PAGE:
Cold, oxygen-rich water from the Southern Ocean combined with a super-charged methane seep in the seafloor off New Zealand’s North Island have created a unique food web according to an international team of scientists.
Bacteria convert methane to carbon dioxide
Beds of tens of thousands of burrowing worms are creating conduits in the seafloor releasing large amounts of methane trapped just below the surface into the water column. However, lead researcher Dr Andrew Thurber from Oregon State University says a thriving bacterial community is “putting the pin back in the methane grenade” by consuming the released methane and converting it to carbon dioxide. In turn, the fat happy worms are gobbling up the bacteria.
In a press release from Oregon State University, Dr Thurber says they didn’t discover any major burps of methane (a greenhouse gas 23 times more potent than carbon dioxide at warming our atmosphere) escaping into the atmosphere. “However, some of the methane seeps are releasing hundreds of times the amounts of methane we typically see in other locations [as much as 100–300 times more than other methane seep locations], so the structure and interactions of this unique habitat certainly got our attention.
“What made this discovery most exciting was that it is one of the first and best examples of a direct link between a food web and the dynamics that control greenhouse gas emissions from the ocean.”
Unique polychaete habitat
The scientists discovered seven new methane seeps in 600–1200 m of water in 2006 and 2007. The amount of methane emitted from the seeps was surprisingly high, fuelling a unique habitat dominated by polychaetes or worms from the family Ampharetidae.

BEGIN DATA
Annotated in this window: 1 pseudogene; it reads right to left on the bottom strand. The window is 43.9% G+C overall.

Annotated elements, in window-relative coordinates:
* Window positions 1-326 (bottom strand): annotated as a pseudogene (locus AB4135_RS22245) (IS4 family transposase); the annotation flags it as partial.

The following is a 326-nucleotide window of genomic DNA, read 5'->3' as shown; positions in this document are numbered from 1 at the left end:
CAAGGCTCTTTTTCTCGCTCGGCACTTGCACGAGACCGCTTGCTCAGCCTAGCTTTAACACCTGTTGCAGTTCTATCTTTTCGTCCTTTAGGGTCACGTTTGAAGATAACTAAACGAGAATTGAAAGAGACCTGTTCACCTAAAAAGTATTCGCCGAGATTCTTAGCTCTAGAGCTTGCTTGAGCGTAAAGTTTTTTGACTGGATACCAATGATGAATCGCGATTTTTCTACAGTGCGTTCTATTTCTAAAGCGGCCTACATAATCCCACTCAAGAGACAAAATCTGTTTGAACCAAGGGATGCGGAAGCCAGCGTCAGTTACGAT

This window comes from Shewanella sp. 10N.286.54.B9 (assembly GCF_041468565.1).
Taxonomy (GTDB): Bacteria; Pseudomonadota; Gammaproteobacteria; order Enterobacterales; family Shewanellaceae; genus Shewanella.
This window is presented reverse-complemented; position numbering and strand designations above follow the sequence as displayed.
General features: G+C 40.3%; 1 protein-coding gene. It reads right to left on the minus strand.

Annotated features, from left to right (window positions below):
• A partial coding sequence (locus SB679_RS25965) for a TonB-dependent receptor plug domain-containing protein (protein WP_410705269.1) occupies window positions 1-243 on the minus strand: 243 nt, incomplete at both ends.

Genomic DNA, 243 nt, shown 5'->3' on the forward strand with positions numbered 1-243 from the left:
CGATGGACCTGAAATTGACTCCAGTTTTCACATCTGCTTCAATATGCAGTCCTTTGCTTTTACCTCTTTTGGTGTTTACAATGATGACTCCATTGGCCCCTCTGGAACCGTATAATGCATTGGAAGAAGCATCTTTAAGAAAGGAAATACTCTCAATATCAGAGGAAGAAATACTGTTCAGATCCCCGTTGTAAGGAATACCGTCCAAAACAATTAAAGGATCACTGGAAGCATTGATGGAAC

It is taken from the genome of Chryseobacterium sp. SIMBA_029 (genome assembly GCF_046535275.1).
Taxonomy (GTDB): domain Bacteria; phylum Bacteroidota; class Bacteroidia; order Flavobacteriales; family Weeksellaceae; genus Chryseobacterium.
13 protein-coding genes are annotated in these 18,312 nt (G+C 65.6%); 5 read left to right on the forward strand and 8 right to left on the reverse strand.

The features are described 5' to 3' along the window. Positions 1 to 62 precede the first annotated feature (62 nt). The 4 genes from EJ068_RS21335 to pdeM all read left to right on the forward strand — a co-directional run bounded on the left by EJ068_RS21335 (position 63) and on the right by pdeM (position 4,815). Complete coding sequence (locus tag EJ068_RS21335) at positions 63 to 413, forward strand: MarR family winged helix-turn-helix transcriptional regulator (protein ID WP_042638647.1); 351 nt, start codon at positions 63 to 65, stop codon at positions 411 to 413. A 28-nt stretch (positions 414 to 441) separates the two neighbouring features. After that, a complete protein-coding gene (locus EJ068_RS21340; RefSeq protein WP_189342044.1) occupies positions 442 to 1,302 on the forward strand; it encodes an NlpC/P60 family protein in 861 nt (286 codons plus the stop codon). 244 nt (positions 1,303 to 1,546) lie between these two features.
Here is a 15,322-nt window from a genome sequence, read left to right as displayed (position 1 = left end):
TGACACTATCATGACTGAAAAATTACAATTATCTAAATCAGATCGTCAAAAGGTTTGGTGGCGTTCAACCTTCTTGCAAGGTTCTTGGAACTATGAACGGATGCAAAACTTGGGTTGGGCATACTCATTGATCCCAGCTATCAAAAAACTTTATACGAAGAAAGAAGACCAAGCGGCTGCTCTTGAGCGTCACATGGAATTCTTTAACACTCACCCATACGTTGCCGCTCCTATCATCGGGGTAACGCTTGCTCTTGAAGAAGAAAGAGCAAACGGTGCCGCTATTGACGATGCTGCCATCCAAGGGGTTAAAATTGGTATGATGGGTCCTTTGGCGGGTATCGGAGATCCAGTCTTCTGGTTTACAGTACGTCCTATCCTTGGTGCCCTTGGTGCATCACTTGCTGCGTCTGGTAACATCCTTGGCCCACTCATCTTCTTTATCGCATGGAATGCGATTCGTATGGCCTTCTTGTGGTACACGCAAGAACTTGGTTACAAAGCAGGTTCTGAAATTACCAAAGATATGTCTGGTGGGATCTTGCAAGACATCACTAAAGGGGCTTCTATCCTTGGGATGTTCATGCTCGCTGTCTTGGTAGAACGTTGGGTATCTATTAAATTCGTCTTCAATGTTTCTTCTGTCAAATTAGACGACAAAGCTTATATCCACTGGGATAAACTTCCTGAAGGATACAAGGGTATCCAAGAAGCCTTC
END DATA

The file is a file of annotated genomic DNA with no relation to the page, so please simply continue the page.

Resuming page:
“They were so abundant that the sediment was black from their dense tubes,” says Dr Thurber.
The other critical element necessary for this unique habitat are the oxygen-rich waters near the seafloor that the bacteria harness to consume the methane efficiently. The oxygen also enables the worms to breathe better and in turn consume the bacteria at a faster rate.
Global methane cycle
“In essence, the worms are eating so much microbial biomass that they are shifting the dynamics of the sediment microbial community to an oxygen and methane-fuelled habitat – and the worms’ movements and grazing are likely causing the microbial populations to eat methane faster. That process, however, also leads to more worms that build more conduits in the sediments, and this can result in the release of additional methane.”
The research team writes that the discovery highlights scientists’ limited understanding of the global methane cycle – and specifically the biological interactions that create the stability of the ocean system.
Results of the study were published in the August 2013 issue of Limnology and Oceanography. NIWA’s Dr Ashley Rowden is one the authors of the research report.
Your students may like to watch this video clip, in which Dr Ashley Rowden describes how a community of organisms develops around a cold-seep site.
Cold seeps and living things